Their View | Protecting the most vulnerable among us

July 22, 2013 

Recently, in Lancaster County, a 5-year-old girl was kidnapped from her front yard. She was heroically rescued by two teenage boys who discovered her in the backseat of a car driven by suspect Harold Leroy Herr. The boys pursued the vehicle on bicycles until Herr released the girl and sped away.

The little girl was gone only two hours, yet tragically, was sexually assaulted during that time. Herr, a registered sex offender who previously served a 20 year sentence for abducting and raping another 5-year-old girl, only needed a split second opportunity to abduct the young girl — and he took it.

Making sure our children are safe is vital to me. Taking steps to assure that playgrounds, schools, and bus stops are safe places needs to be a paramount concern.

This heartbreaking story boils down to two fundamental issues; Harold Leroy Herr, like many sexual predators, could not control his urges, and he had the opportunity to abduct an innocent 5-year-old girl to satisfy those urges.

While we can argue about whether violent sexual offenders and predators can truly overcome their sickness and re-enter society, I believe it is imperative that we take stronger steps to protect those who cannot protect themselves. The truth of the matter is that these violent sexual predators do exist, and they are stalking our children.

Once a child is in a predator’s clutches, we are all powerless. No one can help. We failed that child. Our permissive and naive approach to how we monitor sex offenders has relegated that child to the mercy of someone bent on hurting them. As a community, we are reduced to harrowing parental pleas and aimless searches that all too often culminate at landfills and shallow graves.

According to national statistics, approximately 2,000 children go missing every day. About 58,000 of these cases annually turn out to be nonfamily abductions. In these cases, the child is killed or never recovered nearly half of the time. While it is not my intent to frighten or alarm people by citing these numbers, these statistics speak volumes about the exposure and vulnerability of children in our society.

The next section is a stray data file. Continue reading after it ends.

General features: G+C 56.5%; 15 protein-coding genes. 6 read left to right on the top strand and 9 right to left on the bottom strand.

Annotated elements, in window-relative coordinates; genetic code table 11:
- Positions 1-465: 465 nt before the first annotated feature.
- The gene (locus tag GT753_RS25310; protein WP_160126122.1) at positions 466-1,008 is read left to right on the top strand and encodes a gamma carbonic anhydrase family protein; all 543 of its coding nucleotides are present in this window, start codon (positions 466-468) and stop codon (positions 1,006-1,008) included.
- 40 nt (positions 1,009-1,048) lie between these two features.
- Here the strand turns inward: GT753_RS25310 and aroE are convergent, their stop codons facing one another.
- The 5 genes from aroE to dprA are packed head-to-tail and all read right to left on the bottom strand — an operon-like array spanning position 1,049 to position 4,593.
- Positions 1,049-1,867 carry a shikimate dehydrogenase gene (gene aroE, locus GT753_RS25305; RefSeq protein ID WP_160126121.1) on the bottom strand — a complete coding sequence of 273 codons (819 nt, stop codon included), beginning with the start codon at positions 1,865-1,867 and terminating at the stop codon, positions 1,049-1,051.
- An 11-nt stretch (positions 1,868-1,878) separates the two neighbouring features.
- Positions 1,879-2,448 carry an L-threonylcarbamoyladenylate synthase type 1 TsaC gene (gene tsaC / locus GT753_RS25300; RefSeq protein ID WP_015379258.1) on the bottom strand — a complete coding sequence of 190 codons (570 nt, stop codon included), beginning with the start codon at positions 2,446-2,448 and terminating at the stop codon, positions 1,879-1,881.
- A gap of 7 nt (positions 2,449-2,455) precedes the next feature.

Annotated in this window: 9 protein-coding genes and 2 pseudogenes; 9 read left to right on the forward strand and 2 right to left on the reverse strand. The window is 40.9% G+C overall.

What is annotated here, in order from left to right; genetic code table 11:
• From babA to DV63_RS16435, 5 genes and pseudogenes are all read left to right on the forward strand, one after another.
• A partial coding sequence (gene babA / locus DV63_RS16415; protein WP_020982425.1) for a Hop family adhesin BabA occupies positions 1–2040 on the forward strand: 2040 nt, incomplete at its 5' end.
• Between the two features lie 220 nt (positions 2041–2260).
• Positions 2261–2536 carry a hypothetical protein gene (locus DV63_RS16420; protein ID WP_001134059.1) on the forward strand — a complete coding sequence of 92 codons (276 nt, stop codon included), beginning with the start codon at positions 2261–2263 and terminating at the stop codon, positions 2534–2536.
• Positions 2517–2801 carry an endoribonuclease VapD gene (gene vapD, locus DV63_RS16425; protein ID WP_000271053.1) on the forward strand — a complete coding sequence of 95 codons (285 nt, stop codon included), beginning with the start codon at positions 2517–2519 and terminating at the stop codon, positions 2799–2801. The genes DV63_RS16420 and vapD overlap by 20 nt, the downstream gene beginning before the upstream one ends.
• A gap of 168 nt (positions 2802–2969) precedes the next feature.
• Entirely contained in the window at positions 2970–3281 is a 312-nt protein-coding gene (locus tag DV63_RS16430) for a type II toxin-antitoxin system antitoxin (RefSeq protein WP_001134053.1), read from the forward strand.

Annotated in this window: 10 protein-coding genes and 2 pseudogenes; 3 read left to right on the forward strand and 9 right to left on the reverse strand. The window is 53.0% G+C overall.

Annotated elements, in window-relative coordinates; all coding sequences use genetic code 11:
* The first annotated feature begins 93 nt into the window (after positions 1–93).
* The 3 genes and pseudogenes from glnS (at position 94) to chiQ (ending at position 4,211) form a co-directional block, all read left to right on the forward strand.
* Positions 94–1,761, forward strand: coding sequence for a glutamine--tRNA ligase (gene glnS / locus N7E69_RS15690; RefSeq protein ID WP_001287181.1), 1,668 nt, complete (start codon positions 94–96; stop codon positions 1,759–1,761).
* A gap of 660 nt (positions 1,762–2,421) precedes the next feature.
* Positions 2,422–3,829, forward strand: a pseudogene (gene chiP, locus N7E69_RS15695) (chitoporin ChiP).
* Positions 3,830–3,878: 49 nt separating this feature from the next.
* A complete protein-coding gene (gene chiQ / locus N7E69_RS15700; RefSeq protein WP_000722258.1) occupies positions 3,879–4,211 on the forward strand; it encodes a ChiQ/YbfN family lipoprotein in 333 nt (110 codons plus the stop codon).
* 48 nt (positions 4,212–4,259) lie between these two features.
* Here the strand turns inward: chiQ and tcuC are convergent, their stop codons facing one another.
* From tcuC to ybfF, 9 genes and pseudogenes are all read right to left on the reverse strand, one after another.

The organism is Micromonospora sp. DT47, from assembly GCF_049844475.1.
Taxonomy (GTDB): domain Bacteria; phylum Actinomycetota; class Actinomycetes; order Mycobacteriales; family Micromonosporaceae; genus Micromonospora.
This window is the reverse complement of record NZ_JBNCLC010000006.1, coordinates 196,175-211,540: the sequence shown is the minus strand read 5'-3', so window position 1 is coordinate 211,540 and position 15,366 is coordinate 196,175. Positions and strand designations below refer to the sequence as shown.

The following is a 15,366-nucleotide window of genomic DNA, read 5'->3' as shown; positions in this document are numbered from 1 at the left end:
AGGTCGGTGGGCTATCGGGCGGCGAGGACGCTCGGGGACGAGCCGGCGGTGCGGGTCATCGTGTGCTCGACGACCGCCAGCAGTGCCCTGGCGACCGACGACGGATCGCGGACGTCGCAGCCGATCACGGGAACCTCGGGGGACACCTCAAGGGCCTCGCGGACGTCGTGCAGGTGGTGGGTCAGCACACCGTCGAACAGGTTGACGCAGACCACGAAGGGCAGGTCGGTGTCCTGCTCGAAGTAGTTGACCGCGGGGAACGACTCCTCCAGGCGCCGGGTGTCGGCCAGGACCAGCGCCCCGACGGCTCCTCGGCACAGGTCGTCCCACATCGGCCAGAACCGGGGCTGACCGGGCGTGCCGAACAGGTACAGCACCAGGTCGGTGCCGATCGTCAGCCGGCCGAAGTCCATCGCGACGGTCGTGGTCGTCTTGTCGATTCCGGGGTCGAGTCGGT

Earlier this year, I reintroduced a legislative package aimed at making our children safer. One of my bills would ban sex offenders from living within 1,000 feet of a school, preschool, day care facility or public playground. The measure would also prohibit sex offenders from living within 500 feet from a school bus stop.

This legislation, while no magic bullet, accomplishes something that is extremely important: It limits opportunity. I strongly believe that imposing reasonable residency restrictions for sex offenders from places children congregate is a step in the right direction. In fact, 27 other states agree with me and have enacted similar legislation.

Senate Bill 86 provides families with an additional layer of protection knowing that sexual predators cannot reside next to places their children frequent. Through limiting opportunities for sexual predators, it is my hope that there will be fewer tragic cases like the one in Lancaster — and that the most vulnerable members of our communities will be better protected.

Lisa Boscola is a Democratic state senator representing Northampton, Lehigh and Monroe counties.

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